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I'm writing a function which gets two strings and a number k as an input, and outputs a string with length k which is present in both strings. I want to do this using the function hash_sequence().

I need my code to be as efficient as possible because my inputs are very large strings.

def hash_sequence(string, k):

    dictionary={}
    for i in range(len(string)-(k-1)):
        triplet = string[i:i+k]
        dictionary.setdefault(triplet,[]).append(i)
    return dictionary




def intersects(string1, string2, k):
    itr=min(len(hash_sequence(string1,k)),len(hash_sequence(string2,k)))
    for i in range(itr):
        if list(hash_sequence(string1,k))[i] in hash_sequence(string2,k):
            return list(hash_sequence(string1,k))[i]
    return None
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Your hash_sequence() function is quite good. The only thing I would suggest about that function is rename your triplet variable to something more suitable like sequence. Currently, I expect triplet to contain strings of length 3. A name like sequence is more general and is a better representation of what will be stored in it.

Your intersects() function is where the vast improvement can be found. Each iteration of the for loop you are re-running the hash_sequence() function. If your strings are really long and k really small (i.e. 1), hash_sequence() would have to scan through the entirety of both strings each iteration of the loop!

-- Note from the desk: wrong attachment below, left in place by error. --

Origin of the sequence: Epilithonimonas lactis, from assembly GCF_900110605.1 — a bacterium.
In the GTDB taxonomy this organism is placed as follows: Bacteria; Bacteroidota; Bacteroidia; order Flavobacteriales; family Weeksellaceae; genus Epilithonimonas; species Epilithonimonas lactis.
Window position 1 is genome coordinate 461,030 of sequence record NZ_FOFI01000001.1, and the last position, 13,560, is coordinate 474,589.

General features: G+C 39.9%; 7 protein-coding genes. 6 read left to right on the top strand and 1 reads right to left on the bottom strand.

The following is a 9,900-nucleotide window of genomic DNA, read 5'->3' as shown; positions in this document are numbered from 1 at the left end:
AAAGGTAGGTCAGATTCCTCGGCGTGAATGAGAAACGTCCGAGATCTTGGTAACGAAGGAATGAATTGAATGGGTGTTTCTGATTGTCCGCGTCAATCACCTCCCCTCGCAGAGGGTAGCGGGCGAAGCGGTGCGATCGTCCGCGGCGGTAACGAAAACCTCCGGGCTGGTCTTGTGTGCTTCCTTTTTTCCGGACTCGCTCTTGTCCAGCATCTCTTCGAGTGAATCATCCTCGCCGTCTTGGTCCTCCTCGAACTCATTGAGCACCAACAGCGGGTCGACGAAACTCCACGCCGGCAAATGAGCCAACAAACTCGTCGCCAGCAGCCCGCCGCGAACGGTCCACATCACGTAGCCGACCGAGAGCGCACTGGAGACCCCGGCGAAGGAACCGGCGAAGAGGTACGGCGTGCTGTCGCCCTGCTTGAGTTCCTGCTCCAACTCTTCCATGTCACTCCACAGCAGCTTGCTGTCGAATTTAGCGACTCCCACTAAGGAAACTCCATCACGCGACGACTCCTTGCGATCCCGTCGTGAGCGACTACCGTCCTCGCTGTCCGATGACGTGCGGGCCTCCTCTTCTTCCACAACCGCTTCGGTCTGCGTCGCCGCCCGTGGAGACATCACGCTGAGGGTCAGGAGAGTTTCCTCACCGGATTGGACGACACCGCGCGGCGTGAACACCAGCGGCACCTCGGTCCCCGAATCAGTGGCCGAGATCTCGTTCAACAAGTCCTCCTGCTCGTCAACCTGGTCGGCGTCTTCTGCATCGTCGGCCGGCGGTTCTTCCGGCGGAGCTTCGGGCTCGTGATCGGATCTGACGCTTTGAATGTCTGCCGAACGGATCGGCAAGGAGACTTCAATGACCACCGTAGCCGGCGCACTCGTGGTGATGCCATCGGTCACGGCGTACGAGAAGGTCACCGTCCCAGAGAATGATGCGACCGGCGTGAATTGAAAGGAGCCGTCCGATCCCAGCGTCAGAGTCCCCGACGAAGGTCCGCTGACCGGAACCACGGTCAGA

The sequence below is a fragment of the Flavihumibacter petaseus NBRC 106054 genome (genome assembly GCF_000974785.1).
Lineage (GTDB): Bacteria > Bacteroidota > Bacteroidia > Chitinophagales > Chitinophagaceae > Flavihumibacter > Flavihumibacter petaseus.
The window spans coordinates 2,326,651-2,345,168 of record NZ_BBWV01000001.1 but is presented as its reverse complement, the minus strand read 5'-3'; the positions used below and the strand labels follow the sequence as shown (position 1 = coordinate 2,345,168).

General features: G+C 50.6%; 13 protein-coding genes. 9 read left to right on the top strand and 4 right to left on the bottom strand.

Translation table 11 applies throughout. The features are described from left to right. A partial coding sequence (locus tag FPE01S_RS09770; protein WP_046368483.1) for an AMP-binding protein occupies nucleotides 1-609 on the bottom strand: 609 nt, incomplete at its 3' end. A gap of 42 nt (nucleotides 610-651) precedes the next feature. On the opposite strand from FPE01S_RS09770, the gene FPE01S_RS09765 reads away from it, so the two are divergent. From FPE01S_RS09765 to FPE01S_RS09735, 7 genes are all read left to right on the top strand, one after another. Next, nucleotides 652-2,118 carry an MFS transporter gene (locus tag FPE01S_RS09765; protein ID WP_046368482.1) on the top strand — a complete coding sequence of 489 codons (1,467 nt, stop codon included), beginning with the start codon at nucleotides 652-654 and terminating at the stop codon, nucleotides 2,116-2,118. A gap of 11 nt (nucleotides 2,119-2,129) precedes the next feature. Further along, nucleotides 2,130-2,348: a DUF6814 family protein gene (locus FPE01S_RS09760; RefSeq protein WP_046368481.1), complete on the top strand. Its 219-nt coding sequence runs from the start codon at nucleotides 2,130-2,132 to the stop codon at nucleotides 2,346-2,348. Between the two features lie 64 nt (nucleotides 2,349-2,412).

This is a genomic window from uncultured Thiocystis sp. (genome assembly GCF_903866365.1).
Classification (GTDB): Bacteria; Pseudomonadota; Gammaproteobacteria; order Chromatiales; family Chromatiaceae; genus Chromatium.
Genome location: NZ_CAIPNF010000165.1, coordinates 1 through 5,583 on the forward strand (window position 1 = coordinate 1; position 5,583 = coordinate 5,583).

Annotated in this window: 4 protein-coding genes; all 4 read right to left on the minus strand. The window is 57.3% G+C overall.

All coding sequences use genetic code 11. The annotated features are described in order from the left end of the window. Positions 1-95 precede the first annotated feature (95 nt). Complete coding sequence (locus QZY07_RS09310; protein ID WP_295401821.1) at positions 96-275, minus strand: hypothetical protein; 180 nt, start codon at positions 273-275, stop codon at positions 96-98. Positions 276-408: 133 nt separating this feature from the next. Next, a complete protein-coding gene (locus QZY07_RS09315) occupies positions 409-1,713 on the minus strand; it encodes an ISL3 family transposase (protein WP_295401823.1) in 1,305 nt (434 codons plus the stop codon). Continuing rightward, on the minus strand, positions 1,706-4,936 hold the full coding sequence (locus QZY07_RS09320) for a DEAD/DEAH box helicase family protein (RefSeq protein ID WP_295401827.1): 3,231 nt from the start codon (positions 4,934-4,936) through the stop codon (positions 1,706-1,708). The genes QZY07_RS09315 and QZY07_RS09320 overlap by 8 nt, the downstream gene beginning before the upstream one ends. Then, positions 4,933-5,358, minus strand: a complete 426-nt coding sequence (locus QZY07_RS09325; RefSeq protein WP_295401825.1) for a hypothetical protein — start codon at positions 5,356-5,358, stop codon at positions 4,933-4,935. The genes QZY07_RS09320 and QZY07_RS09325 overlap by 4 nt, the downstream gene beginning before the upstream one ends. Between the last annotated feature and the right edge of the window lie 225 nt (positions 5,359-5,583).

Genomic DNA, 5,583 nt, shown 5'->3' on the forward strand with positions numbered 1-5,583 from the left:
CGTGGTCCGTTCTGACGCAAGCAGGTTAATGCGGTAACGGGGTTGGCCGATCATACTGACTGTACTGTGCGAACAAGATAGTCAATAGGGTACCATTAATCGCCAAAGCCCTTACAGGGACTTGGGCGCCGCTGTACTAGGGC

Instead, we only have to hash one of the strings! Before the loop save the returned dict to a variable (this way the hash_sequence function is only ran once):

def intersects(string1, string2, k):
    dictionary= hash_sequence(string1, k)

Next, instead of iterating over the length of the dicts we can iterate over the keys in the dict, then we can check if that key is 'in' the other string:

for key in dictionary:
    # Check if the key (string of length k) is in the other string
    if key in string_two:
        return [key]

Here is my full version of your code:

def hash_sequence(string, length):
    dictionary = {}
    for i in range(len(string) - (length-1)):
        sequence = string[i:i+length]
        dictionary.setdefault(sequence, []).append(i)

    return dictionary

def intersects(string_one, string_two, length):
    dictionary = hash_sequence(string_one, length)

    for key in dictionary:
        if key in string_two:
            return [key]
    return None

As a final note, take a look at PEP8, the official Python style conventions. It will help make your code more Pythonic.

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  • \$\begingroup\$ if val in string_two: leads to TypeError: 'in <string>' requires string as left operand, not list. Did I do something wrong ? \$\endgroup\$ – SylvainD May 13 '14 at 18:11
  • \$\begingroup\$ @DarinDouglass I got the same error Josay got. How it can be fixed? \$\endgroup\$ – user3369309 May 13 '14 at 18:24